Scheffé's method for identifying statistically significant contrasts is widely known. A **contrast** among the means $\mu_i$, $i=1,\ldots,r$ of $r$ populations is a linear combination $\sum_{i=1}^r c_i \mu_i$ in which $\sum_{i=1}^r c_i=0$, and a scalar multiple of a contrast is essentially the same contrast, so one could say the set of contrasts is a projective space. Scheffé's method tests a null hypothesis that says *all* contrasts among these $r$ populations is $0$, and given a significance level $\alpha$, rejects the null hypothesis with probability $\alpha$ given that the null hypothesis is true. And if the null hypothesis is rejected, Scheffé points out that his test tells us *which* contrasts differ significantly from $0$ (I'm not sure the Wikipedia article I linked to points that out).

I would like to know if one can do something similar in a different sort of situation. Consider a simple linear regression model $Y_i = \alpha + \beta x_i + \varepsilon_i$, where $\varepsilon_i\sim\operatorname{i.i.d.}N(0,\sigma^2)$, $i=1,\ldots,n$.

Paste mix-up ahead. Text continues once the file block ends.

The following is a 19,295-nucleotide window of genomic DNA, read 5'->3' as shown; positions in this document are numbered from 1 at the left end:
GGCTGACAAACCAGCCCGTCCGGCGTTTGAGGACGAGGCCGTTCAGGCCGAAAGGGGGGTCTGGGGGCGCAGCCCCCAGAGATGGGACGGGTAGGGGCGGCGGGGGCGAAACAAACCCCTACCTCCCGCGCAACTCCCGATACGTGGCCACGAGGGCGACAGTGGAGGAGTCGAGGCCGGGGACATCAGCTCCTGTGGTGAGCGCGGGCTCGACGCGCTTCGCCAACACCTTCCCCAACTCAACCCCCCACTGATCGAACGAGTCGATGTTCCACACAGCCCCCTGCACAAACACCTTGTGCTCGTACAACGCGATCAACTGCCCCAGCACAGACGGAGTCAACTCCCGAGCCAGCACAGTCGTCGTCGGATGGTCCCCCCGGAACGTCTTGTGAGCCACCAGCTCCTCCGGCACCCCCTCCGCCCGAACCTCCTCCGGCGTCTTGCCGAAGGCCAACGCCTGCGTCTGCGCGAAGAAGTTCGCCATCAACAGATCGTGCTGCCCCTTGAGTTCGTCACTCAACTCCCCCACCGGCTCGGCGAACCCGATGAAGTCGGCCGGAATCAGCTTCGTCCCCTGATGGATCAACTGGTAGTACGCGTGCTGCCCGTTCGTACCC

The null hypothesis I want to consider concerns a different sort of contrast. It says there is no subset $A\subseteq\lbrace 1,\ldots,n\rbrace$ such that $E(Y_i) = \alpha_1 + \beta x_i$ for $i\in A$ and $E(Y_i) = \alpha_2 + \beta x_i$ for $i\not\in A$, where $\alpha_1\ne\alpha_2$. If the subset $A$ is specified in advance, then an ordinary two-sample $t$-test does it, but we want something that considers all subsets and holds down the probability of rejecting a true null hypothesis.

One could figure this out if efficiency were not a concern: find a test that goes through all $2^{n-1}-1$ possibilities. Even then it's problematic; two contrasts would not be independent. I asked an expert on outlier detection about this and he just said it's a combinatorial nightmare. Then I asked if one could *prove* that there's no efficient way to do it, perhaps by reducing an NP-hard problem to it. He just said he stays away from NP-hard problems.

So: Can one prove either that this problem is "hard" or that it's not?

harderproblem than the ones he had spoken on. – Michael Hardy Jun 5 '13 at 1:07